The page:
FY 2017 Phase II Award

Topic: Advanced Sensing for Manufacturing

Subtopic: Object Identification and Localization via Non-Contact Sensing for Enhancing Robotic Systems in Manufacturing Operations

Title: Visual Part Identification, Localization, and Manipulation with Deep Networks

OU: Engineering Laboratory

Firm: Symbio Robotics, Inc.
1368 Park Ave.
Emeryville, CA  94608

Principal Investigator: Jonathan L Long
Phone: (301) 437-9638
Email: jon [at]

Award Amount: $299,587.16

Abstract: During Phase I, Symbio Robotics conducted initial development of a robust, real-time, high-performance, low-cost perception engine made possible by recent advances in deep learning. This system identifies parts in 2D or 3D images and determines their six degree-of-freedom poses, producing a full description of a scene in a fraction of a second. For this technology to be practically useful in manufacturing, thresholds of accuracy and reliability must be met, and perceptual inferences must be integrated with robust manipulator actions. In Phase II, Symbio will develop our system into a practical, complete sensory picking solution. The keys to executing this plan will be integration of information across multiple sensors and multiple images, learned grasp and motion planning, and new methods of robotic data collection. Building a multi-robot testbed will enable rapid iteration and real-world image and haptic data acquisition.

Commercial Applications: Rising global labor costs have spurred a new wave of interest in industrial automation. The future generation of industrial automation systems must be highly flexible and adaptable to greater variability and faster product cycles. To meet these demands, manufacturers and systems integrators will require robust, fast, and low-cost perception systems which will serve as a core part of factory automation. Recent advances in perception have opened a new regime of accurate and robust performance, with the as yet unfulfilled potential to transform all sensory-driven parts of manufacturing.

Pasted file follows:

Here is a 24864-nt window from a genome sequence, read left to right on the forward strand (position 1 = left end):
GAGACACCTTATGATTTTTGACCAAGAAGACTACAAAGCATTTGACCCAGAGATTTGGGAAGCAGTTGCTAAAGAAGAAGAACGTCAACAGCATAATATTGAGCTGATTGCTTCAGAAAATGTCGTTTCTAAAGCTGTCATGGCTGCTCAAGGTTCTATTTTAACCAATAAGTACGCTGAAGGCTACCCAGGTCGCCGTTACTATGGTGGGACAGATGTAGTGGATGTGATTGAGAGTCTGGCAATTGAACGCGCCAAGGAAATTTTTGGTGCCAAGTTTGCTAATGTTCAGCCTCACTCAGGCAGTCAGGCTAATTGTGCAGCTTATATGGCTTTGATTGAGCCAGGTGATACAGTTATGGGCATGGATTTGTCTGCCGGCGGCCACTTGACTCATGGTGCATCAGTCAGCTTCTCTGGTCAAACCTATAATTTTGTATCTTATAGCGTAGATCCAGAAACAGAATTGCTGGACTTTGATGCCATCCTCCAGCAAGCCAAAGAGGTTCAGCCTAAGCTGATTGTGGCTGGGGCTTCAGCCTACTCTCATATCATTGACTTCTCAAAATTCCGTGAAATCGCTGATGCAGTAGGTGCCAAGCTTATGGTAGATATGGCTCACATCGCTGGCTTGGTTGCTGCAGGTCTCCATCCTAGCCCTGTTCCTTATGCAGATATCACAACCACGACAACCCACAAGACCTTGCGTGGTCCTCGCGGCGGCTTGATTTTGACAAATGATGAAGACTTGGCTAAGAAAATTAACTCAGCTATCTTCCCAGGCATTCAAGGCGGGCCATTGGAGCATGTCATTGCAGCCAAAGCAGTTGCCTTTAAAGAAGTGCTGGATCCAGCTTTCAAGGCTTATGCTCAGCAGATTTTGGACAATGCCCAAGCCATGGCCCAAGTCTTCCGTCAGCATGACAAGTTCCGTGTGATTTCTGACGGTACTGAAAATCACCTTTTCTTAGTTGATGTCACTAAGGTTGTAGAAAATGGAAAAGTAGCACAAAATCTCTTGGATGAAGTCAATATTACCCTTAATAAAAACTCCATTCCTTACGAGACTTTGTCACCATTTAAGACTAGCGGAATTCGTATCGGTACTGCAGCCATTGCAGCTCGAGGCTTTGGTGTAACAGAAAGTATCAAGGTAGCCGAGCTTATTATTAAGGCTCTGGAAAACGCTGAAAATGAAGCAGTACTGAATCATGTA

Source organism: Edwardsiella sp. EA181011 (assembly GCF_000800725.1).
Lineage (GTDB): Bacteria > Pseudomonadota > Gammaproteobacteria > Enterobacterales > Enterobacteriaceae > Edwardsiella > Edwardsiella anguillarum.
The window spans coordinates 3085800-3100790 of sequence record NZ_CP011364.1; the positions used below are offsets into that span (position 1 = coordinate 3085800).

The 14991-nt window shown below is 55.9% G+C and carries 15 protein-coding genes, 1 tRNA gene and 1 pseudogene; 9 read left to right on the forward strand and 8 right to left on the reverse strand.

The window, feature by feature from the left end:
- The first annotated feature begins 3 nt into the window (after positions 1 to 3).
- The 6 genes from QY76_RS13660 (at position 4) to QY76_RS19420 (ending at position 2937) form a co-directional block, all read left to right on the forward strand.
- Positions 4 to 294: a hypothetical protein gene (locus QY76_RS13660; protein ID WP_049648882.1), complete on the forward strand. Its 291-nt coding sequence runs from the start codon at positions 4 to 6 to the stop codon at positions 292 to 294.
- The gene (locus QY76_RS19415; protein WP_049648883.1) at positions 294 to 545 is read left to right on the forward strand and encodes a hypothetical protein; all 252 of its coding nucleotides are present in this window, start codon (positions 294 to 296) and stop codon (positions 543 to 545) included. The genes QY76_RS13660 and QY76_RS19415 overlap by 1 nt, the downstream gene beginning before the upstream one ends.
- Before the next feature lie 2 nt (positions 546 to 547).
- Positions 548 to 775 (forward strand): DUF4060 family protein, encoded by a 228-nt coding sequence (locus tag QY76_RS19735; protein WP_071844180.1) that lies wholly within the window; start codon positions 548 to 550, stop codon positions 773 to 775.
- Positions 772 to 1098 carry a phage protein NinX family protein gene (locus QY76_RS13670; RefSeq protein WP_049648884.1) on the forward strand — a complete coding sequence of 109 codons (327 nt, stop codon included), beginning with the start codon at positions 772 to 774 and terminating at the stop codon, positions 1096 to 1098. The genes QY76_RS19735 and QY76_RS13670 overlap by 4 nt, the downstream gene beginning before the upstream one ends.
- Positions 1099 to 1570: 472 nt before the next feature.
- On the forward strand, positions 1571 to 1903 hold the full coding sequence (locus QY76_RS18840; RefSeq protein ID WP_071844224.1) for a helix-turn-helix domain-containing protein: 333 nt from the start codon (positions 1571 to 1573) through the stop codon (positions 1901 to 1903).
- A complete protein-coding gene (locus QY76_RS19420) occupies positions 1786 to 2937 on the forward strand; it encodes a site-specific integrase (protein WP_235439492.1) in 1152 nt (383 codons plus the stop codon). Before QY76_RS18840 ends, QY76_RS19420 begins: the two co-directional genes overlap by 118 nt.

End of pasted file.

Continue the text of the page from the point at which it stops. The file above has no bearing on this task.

FY 2017 Phase II Award

Topic: Cyber Physical Systems

Subtopic: Novel Methods for Determining Commercial Building Envelope Airtightness

Title: Air Movement Efficiency Monitor

OU: Engineering Laboratory

Firm: XCSpec
300 Riviera Circle
Larkspur, CA  9439

Principal Investigator: Peter Peterson
Phone: (415) 203-4341
Email: pop [at]

Award Amount: $298,975

Abstract: The Air Movement Efficiency Monitor is composed of small, inexpensive Microelectromechanical system (MEMS) sensors, connected wirelessly to the Internet, and distributed through a building to measure pressure readings at key points. We consider this a “FitBit” for a building’s air-movement efficiency, employing many of the sensors used by a fitbit – temperature, humidity, acceleration. We expand on that concept and incorporate new emerging sensors from the drone and wearables industries, allowing our system to capture high-resolution absolute and differential pressure data, along with information from the fan shaft speed. These various sensors are deployed on a multi-sensor module and connected wirelessly to the system – exposing this previously hidden information at an affordable cost, with a small form factor and low power profile. This information is continuously monitored and can be used for a number of applications including: duct leakage, air balancing and fan efficiency measurement. The aggregated data is curated using flow network model simulations to calculate envelope leakage and duct leakage for the building, along with alerts or alarms to maintenance, building occupants or building managers. This “Performance” based approach to building efficiency provides a EM&V basis for more sustainable energy savings.

Commercial Applications: Commercial buildings are plagued by uncontrolled air movement and leakage through the buildings shell and air distribution ducts. Uncontrolled airflow leads to major increases in energy and operating costs. Existing methods to determine duct leakage are expensive and disruptive to the occupants. The Air Movement Efficiency Monitor is an in-situ monitor that can be installed with minimal disruption to the building occupants and left to collect continuous time-series data on building and duct leakage. This information is used to determine the ROI for energy upgrades to existing buildings, leading to improve energy performance and lower operating costs.

Created August 29, 2017, Updated September 26, 2019